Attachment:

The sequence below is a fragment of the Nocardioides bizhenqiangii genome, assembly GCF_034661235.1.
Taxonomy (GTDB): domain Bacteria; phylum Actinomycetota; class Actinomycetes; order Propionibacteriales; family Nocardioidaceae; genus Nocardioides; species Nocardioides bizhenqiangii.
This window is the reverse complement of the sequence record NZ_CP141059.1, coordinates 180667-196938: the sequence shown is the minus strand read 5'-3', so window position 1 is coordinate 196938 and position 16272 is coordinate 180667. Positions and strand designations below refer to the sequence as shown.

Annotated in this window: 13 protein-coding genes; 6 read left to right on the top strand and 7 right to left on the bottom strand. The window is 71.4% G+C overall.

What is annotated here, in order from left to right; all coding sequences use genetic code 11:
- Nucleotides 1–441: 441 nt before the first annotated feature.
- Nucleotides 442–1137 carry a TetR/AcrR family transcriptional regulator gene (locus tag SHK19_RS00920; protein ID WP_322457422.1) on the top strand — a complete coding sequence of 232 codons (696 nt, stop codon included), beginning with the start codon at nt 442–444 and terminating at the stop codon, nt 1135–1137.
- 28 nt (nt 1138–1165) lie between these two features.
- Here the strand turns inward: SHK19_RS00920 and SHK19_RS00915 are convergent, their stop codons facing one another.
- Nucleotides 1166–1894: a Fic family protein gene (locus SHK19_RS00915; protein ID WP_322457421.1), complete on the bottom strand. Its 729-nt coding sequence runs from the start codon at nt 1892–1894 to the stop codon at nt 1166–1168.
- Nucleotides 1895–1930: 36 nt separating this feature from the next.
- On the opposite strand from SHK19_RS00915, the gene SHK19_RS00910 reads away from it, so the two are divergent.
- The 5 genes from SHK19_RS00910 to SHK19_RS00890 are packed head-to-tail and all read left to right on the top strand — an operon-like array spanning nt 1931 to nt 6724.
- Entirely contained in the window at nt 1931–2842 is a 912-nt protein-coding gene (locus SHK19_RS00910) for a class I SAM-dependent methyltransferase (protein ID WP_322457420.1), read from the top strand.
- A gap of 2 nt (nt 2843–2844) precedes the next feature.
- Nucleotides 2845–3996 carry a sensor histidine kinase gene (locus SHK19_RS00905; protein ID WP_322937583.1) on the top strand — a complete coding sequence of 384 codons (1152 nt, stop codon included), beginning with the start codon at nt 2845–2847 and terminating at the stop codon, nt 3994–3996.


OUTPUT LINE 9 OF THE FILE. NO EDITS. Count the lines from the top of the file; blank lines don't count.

- Here the strand turns inward: SHK19_RS00920 and SHK19_RS00915 are convergent, their stop codons facing one another.